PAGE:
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Locklear Letters

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Overview

"The Locklear Letters is a farcical look at celebrity worship in today's society through the eyes of Sid Straw, an affable, if not boring, software salesman who tries to rekindle an acquaintanceship with his former college classmate turned Hollywood star, Heather Locklear." "His innocent letter requesting an autographed picture begins a bizarre series of events that eventually costs him his job, foils his romantic intentions toward a co-worker, drains his finances, and generally ruins his life." Sid is a Don Quixote character with large blind
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The Locklear Letters

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Overview

"The Locklear Letters is a farcical look at celebrity worship in today's society through the eyes of Sid Straw, an affable, if not boring, software salesman who tries to rekindle an acquaintanceship with his former college classmate turned Hollywood star, Heather Locklear." "His innocent letter requesting an autographed picture begins a bizarre series of events that eventually costs him his job, foils his romantic intentions toward a co-worker, drains his finances, and generally ruins his life." Sid is a Don Quixote character with large blind spots regarding the fate of his one-sided correspondence with the movie star and his own behavior. He cannot escape the wrath of lawyers, public relations bulldogs, angry bosses, and ex-girlfriends that drag his life down the tubes. Until he fights back.
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Editorial Reviews

Publishers Weekly
Thirteen years after the publication of his well-received first novel, A Thousand Benjamins, Kun returns with a cheeky take on celebrity worship, tracing the downward spiral of an annoying salesman through an ongoing, obsessive series of letters he writes to his famous college classmate, Heather Locklear. Sid Straw, the marketing director for a Baltimore software company, claims to have known Locklear when they were both at UCLA. His fixation with the actress gets him into trouble when a series of badgering letters sent to Locklear's agent to secure a personalized photo results in a cross-country restraining order. On the home front, the 40ish Straw loses his new girlfriend when she learns of his obsession with Locklear, and is fired from his job after a series of Locklear-related misunderstandings. Straw sets out in search of a new job, fending off depression and despair with ludicrously chummy letters to Locklear as well as bumbling missives to family, erstwhile friends, legal counsel and assorted service people. Kun overcomes the limitations of his epistolary format with some inventive maneuvering that fills in the gaps in the story line and keeps the letters from becoming monotonous. The highlight is a tongue-in-cheek climax in which Straw gets back at his various correspondents-cum-tormenters by hiring a litigation-savvy lawyer, then entices his object of worship to put in an unlikely appearance at their college reunion (or has Straw simply gone off the deep end and imagined it all?). Kun's lighthearted humor pokes clever fun at our ongoing obsession with fame and celebrity. (June) Copyright 2003 Reed Business Information.
Kirkus Reviews
Just one more excellent reason to never write letters to celebrities. There’s plenty to like about an epistolary tale. For the reader, there’s the sense of eavesdropping on a private conversation. For the writer, there’s the advantage of not having to worry so much about character or setting; as long as you provide a consistent voice, some funny scenes, and a smooth arc of action, it’s in the bag. This collection of apocryphal missives--via second-novelist Kun (A Thousand Benjamins, 1990)--details the sad plight of one Sid Straw, a computer salesman in Maryland and proud graduate of UCLA. Sid is convinced (though nobody else seems to be) that he briefly knew the actress Heather Locklear at school and writes to request an autographed photograph as a birthday present for his brother Tom, "a HUGE fan . . . not just ‘Melrose Place,’ but your other TV shows, too." As Sid seems to be borderline obsessive-compulsive, just one missive won’t do it, of course. He sends a veritable torrent of letters, each one wanting to know more about Heather’s life, why she hasn’t written back, whether she’ll be at the class reunion, etc. The flood widens to include additional correspondence: to the mailroom that won’t properly deliver his mail, the agent who won’t forward his letters to Heather, the lawyer threatening him with a restraining order, the publisher that mistakenly keeps mailing him pornographic books, the flower delivery service that screwed up a note to his girlfriend, who later left him, and so on. While Sid is obviously a man with problems (Rupert Pupkin from The King of Comedy seems an inspiration), they’re mostly garden-variety compulsions familiar to most people; everyone knows a guy like Sid,which gives the comedy a bitter tang. A quick and enjoyable tour of the lighter, funnier side of dementia.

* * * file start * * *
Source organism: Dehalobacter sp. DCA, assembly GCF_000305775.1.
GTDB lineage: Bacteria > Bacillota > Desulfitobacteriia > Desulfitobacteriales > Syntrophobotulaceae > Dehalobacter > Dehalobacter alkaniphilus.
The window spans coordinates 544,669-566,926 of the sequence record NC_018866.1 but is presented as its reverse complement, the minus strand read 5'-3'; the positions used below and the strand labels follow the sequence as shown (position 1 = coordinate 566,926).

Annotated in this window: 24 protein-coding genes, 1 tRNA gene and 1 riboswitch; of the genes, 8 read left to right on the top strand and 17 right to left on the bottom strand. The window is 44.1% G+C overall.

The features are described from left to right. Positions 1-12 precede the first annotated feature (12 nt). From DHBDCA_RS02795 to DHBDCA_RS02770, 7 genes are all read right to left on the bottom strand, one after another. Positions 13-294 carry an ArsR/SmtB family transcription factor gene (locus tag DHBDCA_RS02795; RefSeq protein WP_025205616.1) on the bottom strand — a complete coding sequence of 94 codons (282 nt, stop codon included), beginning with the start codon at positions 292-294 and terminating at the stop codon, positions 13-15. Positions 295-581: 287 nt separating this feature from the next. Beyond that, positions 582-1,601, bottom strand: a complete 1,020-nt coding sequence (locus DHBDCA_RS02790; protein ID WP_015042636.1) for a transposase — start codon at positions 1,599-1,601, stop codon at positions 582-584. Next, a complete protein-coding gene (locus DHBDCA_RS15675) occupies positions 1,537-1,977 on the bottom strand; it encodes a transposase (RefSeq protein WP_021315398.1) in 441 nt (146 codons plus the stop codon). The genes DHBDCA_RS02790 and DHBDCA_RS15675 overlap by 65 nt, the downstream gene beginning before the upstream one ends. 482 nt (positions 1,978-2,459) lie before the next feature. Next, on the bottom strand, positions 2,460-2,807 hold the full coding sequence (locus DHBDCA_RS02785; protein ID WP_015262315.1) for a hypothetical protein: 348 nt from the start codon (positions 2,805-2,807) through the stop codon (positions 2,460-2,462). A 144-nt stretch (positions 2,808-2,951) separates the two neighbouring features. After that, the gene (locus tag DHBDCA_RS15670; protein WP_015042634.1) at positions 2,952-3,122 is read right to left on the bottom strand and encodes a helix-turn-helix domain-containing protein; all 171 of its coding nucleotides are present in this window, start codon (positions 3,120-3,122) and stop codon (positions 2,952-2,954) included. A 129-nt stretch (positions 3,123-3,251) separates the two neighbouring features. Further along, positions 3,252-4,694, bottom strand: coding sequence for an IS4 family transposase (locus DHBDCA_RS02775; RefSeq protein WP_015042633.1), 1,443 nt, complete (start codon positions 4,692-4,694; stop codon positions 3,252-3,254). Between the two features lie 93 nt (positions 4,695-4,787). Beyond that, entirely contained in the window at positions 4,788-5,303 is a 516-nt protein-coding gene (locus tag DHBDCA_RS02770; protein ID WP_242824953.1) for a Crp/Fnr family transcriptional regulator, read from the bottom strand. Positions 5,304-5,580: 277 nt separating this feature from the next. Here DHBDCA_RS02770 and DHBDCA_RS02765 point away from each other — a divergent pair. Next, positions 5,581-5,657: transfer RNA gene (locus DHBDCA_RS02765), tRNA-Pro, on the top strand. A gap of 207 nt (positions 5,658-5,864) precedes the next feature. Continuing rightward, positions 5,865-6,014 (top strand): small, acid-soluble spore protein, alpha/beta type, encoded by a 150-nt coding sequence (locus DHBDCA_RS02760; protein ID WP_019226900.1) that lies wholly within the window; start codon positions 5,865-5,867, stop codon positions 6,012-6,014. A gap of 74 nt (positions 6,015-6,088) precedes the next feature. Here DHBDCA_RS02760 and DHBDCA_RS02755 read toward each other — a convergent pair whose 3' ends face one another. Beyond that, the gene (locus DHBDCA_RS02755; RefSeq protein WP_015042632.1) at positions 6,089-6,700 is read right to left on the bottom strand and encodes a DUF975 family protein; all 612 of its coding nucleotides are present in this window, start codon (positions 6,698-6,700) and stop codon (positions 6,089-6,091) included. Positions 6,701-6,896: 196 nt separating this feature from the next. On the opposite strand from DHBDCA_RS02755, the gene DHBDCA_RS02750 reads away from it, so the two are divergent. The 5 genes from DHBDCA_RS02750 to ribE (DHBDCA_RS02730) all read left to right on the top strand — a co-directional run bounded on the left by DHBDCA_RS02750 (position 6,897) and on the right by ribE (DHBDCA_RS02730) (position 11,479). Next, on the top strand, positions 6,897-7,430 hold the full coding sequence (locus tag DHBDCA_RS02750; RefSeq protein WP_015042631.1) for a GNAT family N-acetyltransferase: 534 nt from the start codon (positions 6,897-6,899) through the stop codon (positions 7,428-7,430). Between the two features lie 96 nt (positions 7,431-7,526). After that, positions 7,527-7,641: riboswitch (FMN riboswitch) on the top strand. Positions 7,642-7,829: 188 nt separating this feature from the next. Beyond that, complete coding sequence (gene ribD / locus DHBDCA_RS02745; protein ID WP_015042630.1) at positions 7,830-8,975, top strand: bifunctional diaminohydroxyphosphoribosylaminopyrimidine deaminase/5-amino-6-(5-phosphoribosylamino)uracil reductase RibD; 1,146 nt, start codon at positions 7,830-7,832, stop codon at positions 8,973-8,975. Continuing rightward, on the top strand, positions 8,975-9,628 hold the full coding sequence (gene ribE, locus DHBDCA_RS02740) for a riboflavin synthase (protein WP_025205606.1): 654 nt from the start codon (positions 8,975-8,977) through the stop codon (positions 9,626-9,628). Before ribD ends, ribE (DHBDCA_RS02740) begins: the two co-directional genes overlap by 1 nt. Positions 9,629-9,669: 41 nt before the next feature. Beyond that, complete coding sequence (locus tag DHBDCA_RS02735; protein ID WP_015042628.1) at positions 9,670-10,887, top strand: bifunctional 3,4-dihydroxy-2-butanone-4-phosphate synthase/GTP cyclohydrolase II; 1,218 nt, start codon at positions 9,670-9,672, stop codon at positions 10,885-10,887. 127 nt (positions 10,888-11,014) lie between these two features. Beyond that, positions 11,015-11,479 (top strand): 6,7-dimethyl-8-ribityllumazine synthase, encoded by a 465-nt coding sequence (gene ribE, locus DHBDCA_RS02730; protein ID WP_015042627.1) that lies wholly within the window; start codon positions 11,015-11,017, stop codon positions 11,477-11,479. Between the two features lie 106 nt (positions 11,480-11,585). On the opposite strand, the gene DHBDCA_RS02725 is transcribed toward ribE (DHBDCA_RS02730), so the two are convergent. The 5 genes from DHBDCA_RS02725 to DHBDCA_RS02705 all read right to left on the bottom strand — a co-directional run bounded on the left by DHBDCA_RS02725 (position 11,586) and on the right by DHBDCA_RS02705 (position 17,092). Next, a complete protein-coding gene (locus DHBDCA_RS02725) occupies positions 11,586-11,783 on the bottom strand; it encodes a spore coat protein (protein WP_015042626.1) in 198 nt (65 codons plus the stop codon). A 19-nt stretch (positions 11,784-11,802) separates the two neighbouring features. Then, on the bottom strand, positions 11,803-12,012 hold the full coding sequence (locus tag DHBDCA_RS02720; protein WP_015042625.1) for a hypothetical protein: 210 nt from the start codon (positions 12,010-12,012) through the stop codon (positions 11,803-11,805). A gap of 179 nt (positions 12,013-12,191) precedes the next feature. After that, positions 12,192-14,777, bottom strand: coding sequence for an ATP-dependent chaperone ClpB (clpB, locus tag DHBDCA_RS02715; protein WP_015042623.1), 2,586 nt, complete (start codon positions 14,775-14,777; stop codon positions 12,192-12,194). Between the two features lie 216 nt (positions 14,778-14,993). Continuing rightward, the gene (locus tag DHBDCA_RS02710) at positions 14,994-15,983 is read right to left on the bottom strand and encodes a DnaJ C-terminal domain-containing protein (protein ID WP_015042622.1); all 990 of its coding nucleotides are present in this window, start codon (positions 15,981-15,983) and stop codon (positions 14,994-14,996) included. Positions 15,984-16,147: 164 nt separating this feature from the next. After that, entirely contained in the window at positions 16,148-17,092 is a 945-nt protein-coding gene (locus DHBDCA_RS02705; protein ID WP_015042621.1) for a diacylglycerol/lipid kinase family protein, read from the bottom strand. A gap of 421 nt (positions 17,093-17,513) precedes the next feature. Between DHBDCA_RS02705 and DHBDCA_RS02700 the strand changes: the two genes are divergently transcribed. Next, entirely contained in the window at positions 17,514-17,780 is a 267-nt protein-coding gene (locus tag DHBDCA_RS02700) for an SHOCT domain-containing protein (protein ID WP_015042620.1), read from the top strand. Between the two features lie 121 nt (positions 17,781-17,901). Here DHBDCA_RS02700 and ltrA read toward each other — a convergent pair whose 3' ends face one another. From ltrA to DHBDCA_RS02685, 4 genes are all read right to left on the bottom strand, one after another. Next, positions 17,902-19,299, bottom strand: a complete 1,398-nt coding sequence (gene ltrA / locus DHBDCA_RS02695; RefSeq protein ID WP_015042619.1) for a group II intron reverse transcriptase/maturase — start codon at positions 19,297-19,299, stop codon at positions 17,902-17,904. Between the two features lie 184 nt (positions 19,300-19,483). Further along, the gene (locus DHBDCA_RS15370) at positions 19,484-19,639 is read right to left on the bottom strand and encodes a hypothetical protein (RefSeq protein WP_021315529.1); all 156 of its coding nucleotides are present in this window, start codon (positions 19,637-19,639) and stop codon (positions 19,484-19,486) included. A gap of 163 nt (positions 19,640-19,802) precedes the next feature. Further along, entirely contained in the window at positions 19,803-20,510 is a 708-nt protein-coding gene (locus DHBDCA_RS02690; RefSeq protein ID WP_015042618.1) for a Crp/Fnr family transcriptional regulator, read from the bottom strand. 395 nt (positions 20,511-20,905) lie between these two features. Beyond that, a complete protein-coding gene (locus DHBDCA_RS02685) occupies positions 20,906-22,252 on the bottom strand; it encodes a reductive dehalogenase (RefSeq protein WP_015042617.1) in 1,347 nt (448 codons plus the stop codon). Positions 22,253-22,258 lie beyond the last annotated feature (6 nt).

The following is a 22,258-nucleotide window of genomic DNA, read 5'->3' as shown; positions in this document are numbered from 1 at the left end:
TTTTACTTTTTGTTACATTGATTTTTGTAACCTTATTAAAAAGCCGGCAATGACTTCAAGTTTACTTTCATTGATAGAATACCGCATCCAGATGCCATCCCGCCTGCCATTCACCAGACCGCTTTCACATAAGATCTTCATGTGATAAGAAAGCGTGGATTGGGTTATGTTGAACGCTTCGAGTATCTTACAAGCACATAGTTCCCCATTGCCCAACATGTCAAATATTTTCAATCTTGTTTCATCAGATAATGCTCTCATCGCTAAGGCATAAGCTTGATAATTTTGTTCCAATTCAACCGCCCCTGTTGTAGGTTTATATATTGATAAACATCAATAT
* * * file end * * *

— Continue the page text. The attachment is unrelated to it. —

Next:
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Product Details

  • ISBN-13: 9781596921207
  • Publisher: MacAdam/Cage Publishing, Incorporated
  • Publication date: 5/28/2005
  • Pages: 340
  • Product dimensions: 4.90 (w) x 7.90 (h) x 1.10 (d)

Customer Reviews

Average Rating 5
( 12 )
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Sort by: Showing 1 – 13 of 12 Customer Reviews
  • Anonymous

    Posted January 5, 2004

    Locklear Letters

    The Locklear Letters is the funniest book ever written. I've never laughed so hard while reading a book in my life. I hope they make a movie out of it!

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  • Anonymous

    Posted December 30, 2003

    Michael Kun is a Genius!

    The Locklear Letters is more pure genius from author Michael Kun. It's a hilarious knee-slapping experience that I haven't found in any other book for a long time. I absolutely love the main character's insanity and how he seems to contradict himself in every letter that he writes to Heather. I definately recommend this book to any reader. You won't regret it.

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  • Anonymous

    Posted January 30, 2004

    Locklear Letters

    What more can be said about The Locklear Letters? It's too brilliant and too funny for words. There's at least one laugh-out-loud moment per page, often as many as three or four. I loved this book!